And then you notice on one wall a large, two-frame glass door leading outside. Frames are everywhere, taking images of you, of me, of everything. Beyond the door, you see these incredibly elegant swaths of what turns out to be colored silk, blowing more or less gently in the wind, framing and reframing the trees within the billowing cube. These swaths become digital camera filters à la Instagram or the iPhone. Walk inside the soft cube, and the world outside becomes recast, filtered, framed. This is your iPhone camera only you can walk around and through it.

The image doesn't just hang on the wall, to be looked at when you go to galleries and museums. Images are everywhere, everything, all the time (pace Henri Bergson). Images are social, circulating, morphing, constituting and reconstituting themselves always, relentlessly. Images abound. All is #image.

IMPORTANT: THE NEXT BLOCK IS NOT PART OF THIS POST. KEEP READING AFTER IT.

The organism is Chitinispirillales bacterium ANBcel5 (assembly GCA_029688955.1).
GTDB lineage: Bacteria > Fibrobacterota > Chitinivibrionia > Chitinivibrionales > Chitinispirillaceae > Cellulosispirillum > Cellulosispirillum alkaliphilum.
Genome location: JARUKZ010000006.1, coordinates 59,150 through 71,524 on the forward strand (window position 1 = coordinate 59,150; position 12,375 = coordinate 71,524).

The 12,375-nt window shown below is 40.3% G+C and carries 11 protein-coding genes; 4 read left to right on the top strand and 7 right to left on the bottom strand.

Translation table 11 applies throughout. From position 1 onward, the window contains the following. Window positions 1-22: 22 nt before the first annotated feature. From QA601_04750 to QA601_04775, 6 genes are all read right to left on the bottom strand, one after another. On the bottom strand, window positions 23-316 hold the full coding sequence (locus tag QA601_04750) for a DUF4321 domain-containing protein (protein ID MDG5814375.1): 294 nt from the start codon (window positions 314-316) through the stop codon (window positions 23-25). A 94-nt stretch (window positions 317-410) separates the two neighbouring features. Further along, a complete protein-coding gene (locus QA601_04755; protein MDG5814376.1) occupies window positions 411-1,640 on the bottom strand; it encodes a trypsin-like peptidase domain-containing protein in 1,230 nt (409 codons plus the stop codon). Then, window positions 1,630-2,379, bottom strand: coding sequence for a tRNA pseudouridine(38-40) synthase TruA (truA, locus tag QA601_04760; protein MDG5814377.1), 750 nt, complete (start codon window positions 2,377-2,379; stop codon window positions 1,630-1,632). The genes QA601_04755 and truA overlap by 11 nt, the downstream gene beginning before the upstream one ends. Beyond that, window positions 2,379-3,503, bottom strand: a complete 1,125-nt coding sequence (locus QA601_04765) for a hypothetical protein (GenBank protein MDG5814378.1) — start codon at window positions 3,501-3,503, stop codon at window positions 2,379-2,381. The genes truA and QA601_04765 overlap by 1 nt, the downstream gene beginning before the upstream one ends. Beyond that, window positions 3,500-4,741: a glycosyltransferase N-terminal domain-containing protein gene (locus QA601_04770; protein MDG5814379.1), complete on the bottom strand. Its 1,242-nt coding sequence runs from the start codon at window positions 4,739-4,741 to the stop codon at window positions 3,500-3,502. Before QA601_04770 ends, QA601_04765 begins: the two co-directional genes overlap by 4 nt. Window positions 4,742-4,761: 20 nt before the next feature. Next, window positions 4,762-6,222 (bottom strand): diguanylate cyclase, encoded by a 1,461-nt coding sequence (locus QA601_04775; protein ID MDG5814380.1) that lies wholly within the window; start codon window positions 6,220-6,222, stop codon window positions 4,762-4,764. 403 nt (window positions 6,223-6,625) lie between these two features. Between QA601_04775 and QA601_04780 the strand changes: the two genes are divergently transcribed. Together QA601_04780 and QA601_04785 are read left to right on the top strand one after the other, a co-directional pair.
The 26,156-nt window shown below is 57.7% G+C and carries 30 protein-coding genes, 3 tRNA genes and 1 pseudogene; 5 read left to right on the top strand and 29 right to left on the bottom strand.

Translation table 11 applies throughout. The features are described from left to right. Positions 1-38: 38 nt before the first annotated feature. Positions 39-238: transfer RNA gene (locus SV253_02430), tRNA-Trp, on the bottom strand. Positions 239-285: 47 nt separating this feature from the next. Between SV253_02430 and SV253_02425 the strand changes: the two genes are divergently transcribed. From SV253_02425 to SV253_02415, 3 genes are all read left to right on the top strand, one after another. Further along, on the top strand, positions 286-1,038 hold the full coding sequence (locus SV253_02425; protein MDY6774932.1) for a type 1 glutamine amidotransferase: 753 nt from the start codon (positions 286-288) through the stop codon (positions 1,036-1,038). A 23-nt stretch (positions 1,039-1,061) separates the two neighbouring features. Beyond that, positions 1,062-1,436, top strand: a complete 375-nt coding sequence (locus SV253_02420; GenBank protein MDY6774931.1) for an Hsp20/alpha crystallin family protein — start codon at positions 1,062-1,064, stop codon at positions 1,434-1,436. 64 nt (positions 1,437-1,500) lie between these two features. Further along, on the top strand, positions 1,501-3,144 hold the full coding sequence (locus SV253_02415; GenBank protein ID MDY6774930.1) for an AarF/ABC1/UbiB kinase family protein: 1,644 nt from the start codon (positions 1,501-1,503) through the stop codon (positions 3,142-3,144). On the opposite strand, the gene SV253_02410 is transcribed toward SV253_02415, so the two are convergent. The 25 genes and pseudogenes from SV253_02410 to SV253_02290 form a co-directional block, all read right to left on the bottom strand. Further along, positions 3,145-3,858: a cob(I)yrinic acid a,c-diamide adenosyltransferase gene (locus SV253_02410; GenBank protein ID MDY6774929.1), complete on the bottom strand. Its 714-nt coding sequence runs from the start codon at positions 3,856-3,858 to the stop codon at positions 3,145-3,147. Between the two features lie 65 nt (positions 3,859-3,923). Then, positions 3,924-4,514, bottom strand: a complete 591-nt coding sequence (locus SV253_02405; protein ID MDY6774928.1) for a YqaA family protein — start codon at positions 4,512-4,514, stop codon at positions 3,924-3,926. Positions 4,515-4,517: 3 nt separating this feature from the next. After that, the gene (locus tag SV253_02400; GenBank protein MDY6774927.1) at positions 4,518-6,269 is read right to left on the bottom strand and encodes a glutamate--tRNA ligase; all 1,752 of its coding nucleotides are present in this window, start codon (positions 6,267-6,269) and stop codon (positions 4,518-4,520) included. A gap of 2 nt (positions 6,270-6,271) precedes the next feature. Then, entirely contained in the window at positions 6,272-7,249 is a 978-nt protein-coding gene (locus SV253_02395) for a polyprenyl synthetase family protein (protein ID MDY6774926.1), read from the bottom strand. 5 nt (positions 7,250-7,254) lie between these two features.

The Posture of Things

You're shopping for a chair. As you browse the aisles, you note the variety — from backless computer chairs to high bar stools to plush ...